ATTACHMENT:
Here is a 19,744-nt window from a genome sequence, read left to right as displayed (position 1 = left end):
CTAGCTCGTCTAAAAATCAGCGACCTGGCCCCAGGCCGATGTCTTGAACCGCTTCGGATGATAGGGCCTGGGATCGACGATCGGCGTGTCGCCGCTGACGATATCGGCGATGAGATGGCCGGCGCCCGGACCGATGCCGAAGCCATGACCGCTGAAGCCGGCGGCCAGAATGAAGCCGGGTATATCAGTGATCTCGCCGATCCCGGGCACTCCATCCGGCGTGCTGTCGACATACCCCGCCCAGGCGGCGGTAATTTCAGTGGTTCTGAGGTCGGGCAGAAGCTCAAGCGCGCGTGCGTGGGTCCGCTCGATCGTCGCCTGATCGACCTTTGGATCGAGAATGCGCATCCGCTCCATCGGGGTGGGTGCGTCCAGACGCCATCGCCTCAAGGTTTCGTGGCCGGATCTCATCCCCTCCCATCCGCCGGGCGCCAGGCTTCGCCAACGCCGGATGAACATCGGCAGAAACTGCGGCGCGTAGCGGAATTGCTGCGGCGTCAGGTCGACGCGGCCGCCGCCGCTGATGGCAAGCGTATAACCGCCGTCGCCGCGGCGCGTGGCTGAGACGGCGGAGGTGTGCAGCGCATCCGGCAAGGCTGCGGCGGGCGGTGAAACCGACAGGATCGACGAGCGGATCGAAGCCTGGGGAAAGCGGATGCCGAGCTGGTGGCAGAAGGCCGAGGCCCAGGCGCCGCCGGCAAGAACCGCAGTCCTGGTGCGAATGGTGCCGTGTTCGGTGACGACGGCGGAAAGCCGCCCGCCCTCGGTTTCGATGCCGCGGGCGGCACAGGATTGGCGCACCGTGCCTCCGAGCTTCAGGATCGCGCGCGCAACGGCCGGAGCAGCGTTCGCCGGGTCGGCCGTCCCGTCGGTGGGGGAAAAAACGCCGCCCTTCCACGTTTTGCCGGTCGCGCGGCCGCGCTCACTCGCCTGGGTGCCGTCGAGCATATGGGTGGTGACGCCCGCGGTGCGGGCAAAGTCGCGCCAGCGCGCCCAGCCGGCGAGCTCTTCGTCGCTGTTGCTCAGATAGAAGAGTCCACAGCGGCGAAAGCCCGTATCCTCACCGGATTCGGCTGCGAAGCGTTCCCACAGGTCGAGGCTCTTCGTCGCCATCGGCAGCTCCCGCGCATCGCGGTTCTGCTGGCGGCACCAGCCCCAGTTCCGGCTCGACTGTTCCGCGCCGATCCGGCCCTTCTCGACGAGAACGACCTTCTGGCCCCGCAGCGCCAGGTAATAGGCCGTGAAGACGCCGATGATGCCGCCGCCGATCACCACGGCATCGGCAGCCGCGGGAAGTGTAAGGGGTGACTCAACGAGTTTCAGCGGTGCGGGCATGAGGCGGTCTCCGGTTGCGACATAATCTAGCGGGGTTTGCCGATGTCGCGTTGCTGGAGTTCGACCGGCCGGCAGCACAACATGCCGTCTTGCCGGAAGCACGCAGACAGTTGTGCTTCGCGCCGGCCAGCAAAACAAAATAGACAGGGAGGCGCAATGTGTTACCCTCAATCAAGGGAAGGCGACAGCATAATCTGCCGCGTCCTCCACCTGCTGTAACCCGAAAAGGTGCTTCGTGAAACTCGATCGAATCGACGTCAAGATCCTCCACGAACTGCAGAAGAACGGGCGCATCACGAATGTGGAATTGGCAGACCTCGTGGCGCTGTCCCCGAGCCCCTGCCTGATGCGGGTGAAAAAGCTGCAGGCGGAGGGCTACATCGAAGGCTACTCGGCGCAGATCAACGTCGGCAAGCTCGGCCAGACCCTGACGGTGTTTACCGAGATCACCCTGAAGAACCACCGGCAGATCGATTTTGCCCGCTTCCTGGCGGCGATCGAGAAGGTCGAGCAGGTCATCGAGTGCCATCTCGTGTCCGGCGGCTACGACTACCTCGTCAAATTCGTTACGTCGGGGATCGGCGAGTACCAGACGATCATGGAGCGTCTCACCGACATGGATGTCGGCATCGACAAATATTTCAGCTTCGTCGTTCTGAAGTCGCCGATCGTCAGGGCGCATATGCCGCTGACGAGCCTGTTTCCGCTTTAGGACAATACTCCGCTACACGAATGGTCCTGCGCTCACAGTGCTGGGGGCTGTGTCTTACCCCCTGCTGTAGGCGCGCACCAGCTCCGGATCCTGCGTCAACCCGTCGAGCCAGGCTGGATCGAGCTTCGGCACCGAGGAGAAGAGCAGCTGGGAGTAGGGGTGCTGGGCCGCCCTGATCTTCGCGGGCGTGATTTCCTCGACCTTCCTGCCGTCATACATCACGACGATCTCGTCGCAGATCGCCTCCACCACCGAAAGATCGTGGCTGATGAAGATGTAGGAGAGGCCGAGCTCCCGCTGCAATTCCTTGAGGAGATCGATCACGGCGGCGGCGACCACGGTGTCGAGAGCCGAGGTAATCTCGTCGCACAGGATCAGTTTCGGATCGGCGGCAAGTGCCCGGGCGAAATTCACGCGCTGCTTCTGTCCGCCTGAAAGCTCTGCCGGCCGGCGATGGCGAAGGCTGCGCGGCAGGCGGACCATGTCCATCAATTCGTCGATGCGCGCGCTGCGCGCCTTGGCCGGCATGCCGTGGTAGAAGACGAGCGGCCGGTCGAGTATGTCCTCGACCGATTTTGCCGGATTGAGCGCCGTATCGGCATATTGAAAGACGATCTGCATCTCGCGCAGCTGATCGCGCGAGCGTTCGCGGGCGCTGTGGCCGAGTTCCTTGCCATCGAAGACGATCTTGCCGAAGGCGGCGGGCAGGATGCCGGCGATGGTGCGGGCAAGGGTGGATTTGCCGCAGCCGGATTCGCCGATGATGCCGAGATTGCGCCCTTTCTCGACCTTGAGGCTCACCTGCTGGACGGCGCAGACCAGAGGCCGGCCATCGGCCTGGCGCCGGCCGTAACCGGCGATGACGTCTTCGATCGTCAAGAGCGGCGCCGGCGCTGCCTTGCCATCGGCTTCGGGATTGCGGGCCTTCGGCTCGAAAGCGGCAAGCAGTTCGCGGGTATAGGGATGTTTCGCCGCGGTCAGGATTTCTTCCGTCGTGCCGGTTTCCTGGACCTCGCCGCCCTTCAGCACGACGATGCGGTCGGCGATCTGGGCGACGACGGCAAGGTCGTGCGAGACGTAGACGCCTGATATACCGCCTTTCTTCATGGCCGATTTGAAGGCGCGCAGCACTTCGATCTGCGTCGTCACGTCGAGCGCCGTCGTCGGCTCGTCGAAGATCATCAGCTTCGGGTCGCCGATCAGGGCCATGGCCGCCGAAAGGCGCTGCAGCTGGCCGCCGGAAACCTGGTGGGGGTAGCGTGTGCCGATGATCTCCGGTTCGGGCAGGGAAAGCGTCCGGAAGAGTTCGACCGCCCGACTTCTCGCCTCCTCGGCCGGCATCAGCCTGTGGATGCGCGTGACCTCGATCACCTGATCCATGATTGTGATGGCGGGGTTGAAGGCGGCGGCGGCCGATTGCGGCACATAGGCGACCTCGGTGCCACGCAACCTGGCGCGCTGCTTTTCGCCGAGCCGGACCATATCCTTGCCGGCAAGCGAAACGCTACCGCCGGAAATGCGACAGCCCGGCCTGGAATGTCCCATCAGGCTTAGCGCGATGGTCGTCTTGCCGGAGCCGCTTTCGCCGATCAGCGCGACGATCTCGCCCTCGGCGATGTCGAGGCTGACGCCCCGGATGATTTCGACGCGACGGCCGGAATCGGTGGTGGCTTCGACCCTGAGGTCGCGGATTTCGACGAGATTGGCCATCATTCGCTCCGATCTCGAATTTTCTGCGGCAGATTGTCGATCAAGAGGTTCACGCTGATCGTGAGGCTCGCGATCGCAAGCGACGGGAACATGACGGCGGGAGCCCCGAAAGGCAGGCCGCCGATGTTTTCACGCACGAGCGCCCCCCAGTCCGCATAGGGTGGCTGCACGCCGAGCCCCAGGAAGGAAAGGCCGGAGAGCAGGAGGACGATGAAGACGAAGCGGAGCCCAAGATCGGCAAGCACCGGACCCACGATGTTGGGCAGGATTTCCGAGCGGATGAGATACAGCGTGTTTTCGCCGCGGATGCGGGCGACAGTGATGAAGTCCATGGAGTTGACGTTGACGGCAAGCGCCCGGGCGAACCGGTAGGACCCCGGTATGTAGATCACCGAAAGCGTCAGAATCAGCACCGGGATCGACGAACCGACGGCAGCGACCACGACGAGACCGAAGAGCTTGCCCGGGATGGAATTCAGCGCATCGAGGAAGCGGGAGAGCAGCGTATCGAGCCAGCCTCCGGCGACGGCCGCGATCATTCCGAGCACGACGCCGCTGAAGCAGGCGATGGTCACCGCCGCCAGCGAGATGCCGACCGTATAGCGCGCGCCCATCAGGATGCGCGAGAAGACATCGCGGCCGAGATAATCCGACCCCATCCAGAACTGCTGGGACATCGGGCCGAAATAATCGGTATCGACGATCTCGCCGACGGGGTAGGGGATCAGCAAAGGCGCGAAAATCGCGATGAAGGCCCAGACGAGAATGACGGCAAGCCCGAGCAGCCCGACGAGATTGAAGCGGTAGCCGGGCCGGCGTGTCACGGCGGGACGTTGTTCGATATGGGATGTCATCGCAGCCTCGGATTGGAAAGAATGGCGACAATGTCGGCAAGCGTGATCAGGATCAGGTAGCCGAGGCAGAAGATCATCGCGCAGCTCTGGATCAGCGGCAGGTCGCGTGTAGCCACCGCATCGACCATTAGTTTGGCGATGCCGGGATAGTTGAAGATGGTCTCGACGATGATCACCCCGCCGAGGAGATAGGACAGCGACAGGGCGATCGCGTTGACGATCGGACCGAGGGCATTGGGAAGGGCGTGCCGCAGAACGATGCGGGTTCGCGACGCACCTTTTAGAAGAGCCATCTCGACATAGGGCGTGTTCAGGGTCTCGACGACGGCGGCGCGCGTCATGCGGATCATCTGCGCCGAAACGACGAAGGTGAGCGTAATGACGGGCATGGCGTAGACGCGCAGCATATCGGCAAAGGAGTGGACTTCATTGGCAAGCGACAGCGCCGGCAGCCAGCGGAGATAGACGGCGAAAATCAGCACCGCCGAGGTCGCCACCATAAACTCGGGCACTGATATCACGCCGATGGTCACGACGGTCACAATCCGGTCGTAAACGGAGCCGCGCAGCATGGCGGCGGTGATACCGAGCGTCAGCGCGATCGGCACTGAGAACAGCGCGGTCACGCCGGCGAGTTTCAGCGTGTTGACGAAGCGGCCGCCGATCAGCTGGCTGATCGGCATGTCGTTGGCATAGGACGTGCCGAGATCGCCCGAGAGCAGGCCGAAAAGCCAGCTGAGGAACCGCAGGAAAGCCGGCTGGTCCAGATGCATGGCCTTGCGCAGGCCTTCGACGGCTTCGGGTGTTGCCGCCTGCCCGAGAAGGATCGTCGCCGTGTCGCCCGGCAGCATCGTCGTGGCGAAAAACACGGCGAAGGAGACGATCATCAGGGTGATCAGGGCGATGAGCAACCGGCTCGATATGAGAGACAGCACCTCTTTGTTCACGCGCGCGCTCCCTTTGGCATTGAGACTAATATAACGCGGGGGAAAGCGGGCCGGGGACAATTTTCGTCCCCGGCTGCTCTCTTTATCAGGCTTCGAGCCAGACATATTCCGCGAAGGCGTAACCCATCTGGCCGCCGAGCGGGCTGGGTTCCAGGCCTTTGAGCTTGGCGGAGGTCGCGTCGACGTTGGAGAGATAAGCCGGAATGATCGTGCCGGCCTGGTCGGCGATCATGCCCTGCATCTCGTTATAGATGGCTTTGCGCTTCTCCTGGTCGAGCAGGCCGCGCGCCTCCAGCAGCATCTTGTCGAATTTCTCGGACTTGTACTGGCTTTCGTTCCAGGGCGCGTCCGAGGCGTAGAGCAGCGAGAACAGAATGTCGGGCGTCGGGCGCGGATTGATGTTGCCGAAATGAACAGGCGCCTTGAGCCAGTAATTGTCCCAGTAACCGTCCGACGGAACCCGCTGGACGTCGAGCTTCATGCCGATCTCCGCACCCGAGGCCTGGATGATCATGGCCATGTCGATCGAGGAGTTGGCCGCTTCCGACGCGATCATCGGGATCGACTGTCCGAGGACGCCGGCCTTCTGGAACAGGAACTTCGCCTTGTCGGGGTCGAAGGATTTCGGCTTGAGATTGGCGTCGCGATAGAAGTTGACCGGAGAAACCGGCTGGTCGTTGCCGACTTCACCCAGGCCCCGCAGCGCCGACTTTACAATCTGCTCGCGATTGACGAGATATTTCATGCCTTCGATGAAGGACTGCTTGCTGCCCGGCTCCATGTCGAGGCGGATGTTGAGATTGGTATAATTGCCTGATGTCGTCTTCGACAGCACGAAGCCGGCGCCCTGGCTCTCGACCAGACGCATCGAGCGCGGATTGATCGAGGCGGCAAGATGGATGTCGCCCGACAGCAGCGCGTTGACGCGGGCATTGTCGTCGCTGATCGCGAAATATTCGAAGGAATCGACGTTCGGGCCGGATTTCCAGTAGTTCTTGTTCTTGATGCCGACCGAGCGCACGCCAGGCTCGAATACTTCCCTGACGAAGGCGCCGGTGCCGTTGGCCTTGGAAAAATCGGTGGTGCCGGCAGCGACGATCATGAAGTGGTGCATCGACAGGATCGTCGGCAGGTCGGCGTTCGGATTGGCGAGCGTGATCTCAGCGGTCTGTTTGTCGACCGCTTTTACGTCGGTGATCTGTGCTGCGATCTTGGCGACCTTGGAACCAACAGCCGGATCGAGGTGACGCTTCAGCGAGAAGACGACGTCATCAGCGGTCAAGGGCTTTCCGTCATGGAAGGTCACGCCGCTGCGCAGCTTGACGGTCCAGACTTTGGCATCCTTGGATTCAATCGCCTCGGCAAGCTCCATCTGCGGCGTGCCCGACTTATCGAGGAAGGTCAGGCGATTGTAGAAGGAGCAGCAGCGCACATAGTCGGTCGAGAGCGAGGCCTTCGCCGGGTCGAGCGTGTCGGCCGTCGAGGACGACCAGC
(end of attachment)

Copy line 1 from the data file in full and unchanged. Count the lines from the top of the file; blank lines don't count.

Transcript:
Here is a 19,744-nt window from a genome sequence, read left to right as displayed (position 1 = left end):